With the wide-spread availability of free training and resources (e.g. Inbound Marketing University), there is no excuse not to develop hybrid professionals trained to deliver services such as: content marketing, social media consulting, blogging, search engine optimization, pay-per-click advertising, mobile marketing and Website development, as well as evolved forms of publicity, brand marketing and crisis communications.

See 10 Traits of an Emerging PR Pro for more on hybrid professionals.

4) Stop Charging Excessive Retainers and Hourly Rates.

Seriously, think about the emerging firms coming up that have superior knowledge and capabilities in the high-demand areas of search, mobile, content and social. Do you really think the status quo is sustainable?

5) Drive the Disruption or Become Obsolete.

Disruptive Innovation can hurt, if you’re not the one doing the disrupting.

This term, made famous by Harvard professor and author Clayton Christensen, and commonly talked about in technology circles, is going to be a very real issue for PR professionals.

A few things to keep in mind about disruptive innovation in our industry:

  • It often comes from the outside, and once you realize what is happening, it’s probably too late.
  • Agencies will fail, and “experts” will become irrelevant. And this will be good for the industry.
  • Opportunities will arise for PR firms and professionals, and new career paths will be defined.
  • The underdogs and innovators will become the leaders.

Disruptive innovation is already happening in PR, and it is going to change everything, including: pricing and service models, measurement methods, providers, tools and platforms, higher education, industry accreditation, budgets and organization charts.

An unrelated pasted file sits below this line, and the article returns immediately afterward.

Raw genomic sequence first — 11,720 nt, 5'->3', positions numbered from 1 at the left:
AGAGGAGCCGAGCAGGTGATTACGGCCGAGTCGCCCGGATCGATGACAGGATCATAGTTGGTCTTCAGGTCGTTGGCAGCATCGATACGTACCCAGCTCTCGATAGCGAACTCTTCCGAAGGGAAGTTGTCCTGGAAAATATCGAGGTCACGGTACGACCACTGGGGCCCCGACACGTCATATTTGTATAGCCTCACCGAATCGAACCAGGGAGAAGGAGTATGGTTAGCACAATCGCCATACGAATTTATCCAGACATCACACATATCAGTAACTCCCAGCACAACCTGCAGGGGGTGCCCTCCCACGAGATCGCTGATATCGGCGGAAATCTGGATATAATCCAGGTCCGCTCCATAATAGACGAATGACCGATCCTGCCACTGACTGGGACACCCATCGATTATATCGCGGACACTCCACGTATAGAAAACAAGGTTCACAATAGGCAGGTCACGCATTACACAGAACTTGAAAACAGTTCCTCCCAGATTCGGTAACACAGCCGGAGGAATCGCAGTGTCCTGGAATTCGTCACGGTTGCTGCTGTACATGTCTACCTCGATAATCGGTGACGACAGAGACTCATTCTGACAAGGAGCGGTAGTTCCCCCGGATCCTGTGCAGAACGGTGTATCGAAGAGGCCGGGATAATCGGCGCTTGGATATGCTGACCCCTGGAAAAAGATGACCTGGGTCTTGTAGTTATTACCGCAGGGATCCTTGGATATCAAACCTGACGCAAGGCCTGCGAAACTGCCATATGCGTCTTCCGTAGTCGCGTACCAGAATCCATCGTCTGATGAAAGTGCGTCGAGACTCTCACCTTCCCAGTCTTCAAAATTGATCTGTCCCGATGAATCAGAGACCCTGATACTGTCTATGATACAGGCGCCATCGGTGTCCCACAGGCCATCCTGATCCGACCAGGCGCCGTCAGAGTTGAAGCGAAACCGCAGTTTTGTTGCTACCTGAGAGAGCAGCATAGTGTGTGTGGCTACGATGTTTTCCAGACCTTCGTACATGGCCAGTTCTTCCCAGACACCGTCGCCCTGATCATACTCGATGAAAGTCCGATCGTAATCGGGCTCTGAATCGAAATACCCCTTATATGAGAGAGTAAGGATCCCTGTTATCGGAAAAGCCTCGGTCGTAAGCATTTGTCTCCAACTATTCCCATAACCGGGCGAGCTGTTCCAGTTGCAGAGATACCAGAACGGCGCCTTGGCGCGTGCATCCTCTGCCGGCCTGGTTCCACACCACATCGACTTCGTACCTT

6) Be Remarkable. Think Content and Community.

Have a vision, and breed a culture of innovation. Believe in something greater than yourself and your agency. Bring value to the community, publish great content, take a position, be unique and dare to fail.

7) Stop Making Excuses. Start Taking Action.

Change isn’t easy, especially in larger firms with huge overhead and a history of complacency. If you’re a rising star in a big firm, push for change, but don’t give your life to a hopeless cause. Know when it’s time to walk away and go to an organization where your efforts, energy and vision are valued.

An Incomplete List of Innovators You Should Know and Follow

There are professionals (some are outside disruptors) driving change in the PR industry that we admire and learn from daily. Here are some of the top minds who work tirelessly to advance their ideas and beliefs, and help evolve the PR profession:

Follow the complete list here: https://twitter.com/paulroetzer/pr-innovators

Have more? Add them in the comments section, or let me know on Twitter: @paulroetzer.

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Paul Roetzer is founder and president of PR 20/20, a Cleveland-based inbound marketing agency and PR firm. He can be found on Twitter @PaulRoetzer